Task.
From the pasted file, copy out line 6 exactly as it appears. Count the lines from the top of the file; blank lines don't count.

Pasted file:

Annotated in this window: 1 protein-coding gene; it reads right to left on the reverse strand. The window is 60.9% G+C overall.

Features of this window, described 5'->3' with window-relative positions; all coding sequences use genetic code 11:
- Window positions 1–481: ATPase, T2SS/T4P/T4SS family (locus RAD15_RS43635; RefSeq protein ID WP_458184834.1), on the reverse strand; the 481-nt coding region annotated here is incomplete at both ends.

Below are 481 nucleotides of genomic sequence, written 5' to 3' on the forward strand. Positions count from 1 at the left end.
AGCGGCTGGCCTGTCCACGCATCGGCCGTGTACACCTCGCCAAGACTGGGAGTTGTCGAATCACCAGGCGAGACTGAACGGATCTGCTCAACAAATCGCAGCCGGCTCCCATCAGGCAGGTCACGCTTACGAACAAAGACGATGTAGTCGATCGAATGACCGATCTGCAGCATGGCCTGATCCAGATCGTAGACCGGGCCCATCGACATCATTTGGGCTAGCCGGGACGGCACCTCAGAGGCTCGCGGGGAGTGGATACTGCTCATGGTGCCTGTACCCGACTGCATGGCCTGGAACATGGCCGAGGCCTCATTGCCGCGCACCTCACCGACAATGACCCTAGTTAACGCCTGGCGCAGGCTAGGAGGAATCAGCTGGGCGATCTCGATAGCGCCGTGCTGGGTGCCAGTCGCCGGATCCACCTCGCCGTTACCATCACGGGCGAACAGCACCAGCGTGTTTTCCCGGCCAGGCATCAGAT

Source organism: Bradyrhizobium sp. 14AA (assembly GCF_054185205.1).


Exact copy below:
Source organism: Bradyrhizobium sp. 14AA (assembly GCF_054185205.1).